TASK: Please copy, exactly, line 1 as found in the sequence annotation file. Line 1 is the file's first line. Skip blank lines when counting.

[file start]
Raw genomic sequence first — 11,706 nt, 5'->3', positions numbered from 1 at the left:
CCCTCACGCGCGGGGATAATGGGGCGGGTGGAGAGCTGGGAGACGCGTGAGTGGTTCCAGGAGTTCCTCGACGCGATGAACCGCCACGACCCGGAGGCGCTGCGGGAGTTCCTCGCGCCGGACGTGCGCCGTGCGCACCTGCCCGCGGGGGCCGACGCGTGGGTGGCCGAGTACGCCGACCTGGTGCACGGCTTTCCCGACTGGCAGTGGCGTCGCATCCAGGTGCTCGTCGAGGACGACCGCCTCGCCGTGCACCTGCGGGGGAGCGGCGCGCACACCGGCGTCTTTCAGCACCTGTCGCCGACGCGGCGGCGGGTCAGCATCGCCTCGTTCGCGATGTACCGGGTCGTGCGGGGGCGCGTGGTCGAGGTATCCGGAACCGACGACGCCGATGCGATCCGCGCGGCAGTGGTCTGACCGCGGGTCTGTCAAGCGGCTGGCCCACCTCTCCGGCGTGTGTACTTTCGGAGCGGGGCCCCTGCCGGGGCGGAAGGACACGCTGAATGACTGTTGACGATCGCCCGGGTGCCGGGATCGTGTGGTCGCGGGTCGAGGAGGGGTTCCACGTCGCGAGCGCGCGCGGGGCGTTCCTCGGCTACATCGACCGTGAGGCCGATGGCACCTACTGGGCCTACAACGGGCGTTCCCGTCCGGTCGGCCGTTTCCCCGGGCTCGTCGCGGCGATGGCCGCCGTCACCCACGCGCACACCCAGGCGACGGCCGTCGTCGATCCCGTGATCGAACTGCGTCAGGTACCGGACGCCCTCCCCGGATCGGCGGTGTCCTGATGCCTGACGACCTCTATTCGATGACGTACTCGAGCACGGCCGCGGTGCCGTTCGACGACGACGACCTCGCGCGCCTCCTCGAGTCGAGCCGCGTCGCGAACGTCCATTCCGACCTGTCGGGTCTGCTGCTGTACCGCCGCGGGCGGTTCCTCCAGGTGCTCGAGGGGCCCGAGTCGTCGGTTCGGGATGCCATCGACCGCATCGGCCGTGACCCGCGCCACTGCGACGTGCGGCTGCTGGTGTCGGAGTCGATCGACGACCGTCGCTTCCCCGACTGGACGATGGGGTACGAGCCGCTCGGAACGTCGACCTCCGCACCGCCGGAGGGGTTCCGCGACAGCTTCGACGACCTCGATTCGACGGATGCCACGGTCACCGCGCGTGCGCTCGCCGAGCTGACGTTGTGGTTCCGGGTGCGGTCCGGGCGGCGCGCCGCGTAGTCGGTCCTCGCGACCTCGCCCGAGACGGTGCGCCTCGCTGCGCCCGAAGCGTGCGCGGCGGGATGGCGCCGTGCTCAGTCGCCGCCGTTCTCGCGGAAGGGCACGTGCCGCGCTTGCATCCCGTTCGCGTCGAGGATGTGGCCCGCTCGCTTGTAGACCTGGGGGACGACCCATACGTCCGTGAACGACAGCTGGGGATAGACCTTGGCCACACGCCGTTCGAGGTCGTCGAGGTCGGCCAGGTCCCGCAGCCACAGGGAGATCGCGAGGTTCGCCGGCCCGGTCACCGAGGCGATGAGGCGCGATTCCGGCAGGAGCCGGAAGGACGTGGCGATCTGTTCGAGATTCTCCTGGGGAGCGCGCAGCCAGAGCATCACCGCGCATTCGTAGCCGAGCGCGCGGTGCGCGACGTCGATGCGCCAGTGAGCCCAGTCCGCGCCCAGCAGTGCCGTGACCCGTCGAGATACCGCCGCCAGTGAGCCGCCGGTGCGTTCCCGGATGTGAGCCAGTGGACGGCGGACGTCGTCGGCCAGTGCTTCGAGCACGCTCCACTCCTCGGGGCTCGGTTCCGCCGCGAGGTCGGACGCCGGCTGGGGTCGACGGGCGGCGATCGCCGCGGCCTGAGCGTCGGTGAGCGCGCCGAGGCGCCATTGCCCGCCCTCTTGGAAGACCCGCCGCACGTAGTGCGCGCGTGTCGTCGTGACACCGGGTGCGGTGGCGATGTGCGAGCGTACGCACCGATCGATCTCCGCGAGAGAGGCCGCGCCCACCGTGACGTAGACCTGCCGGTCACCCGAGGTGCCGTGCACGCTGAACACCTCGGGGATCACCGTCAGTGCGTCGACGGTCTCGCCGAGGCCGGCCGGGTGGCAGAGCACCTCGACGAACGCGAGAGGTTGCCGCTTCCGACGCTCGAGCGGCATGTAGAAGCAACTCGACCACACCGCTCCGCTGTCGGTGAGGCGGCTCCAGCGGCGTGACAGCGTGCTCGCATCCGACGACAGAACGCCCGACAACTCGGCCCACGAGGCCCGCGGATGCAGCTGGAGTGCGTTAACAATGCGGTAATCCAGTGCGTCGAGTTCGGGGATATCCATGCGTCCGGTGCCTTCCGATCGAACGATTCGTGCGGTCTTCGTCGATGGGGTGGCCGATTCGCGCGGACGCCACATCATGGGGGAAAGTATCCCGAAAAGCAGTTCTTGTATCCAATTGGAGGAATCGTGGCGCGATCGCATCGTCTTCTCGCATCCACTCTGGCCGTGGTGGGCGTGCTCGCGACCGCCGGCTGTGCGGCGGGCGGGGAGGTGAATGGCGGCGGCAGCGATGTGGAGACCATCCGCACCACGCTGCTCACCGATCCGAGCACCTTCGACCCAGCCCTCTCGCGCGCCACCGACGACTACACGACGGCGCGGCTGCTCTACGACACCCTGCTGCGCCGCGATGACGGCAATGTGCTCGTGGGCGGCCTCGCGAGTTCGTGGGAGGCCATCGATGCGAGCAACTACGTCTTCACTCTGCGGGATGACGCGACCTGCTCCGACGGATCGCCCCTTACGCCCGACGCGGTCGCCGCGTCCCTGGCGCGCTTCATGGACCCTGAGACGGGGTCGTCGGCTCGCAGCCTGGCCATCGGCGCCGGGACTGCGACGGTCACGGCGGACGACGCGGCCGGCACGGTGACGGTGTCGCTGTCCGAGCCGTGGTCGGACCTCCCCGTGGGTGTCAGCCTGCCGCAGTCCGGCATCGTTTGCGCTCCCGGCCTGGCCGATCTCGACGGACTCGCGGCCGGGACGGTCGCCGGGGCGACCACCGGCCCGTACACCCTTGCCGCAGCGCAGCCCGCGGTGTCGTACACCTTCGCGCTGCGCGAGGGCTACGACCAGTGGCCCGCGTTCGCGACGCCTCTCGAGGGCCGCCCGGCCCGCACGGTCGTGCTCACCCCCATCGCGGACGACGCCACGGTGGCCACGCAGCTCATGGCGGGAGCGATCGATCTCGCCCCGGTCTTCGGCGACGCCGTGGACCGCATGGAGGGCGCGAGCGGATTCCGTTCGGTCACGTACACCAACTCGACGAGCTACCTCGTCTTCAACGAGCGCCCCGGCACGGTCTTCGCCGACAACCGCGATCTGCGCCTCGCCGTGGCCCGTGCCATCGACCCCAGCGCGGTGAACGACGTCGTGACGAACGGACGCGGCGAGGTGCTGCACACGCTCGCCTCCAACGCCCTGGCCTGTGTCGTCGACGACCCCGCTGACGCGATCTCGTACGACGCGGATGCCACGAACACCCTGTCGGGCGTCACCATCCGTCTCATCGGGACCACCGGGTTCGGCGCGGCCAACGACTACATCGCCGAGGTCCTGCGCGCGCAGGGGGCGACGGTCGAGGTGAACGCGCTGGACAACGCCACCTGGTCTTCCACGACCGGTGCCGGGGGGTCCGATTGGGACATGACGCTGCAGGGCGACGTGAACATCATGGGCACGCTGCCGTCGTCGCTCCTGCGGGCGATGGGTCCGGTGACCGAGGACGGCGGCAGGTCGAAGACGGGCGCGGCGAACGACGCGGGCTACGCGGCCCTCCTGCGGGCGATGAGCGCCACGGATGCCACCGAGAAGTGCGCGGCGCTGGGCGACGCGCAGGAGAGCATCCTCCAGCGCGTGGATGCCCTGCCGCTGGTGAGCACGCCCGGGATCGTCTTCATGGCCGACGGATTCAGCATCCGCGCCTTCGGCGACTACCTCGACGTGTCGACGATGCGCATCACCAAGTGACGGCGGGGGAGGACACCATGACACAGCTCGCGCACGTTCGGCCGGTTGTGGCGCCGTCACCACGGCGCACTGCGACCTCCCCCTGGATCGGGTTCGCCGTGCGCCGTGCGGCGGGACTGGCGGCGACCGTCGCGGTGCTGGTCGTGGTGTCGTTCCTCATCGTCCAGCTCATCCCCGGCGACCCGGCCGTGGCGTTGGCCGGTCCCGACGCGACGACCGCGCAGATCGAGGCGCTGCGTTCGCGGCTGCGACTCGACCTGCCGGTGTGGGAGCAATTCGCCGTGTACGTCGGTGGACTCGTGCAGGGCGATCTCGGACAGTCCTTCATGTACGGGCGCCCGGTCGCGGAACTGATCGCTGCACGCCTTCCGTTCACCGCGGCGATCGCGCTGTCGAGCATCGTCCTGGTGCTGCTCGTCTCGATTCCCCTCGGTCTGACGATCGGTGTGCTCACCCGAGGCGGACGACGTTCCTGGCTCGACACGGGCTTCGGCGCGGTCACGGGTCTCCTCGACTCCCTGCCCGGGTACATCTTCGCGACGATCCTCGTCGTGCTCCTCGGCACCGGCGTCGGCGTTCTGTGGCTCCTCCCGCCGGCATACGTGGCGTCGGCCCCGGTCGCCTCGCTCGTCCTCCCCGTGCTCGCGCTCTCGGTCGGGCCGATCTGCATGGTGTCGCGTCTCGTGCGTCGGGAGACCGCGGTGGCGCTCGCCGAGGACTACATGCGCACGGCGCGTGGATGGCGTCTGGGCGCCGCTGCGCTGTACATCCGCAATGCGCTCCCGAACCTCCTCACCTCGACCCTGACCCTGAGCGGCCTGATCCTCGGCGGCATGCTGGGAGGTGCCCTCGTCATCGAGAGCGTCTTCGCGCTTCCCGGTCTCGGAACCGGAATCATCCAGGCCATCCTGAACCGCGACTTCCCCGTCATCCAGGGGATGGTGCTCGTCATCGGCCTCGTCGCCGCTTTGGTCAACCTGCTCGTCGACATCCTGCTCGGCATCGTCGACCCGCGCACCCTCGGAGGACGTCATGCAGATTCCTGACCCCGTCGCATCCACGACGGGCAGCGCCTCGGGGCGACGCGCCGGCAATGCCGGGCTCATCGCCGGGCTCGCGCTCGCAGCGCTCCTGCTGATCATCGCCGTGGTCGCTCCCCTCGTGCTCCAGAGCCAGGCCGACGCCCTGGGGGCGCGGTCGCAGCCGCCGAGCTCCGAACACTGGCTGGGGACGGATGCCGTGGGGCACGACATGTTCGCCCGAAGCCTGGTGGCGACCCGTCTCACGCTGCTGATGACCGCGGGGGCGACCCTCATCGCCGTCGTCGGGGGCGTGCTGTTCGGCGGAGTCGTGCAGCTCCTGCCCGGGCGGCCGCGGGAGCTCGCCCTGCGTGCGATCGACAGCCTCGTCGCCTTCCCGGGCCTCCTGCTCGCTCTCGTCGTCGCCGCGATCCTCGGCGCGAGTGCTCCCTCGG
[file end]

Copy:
Raw genomic sequence first — 11,706 nt, 5'->3', positions numbered from 1 at the left: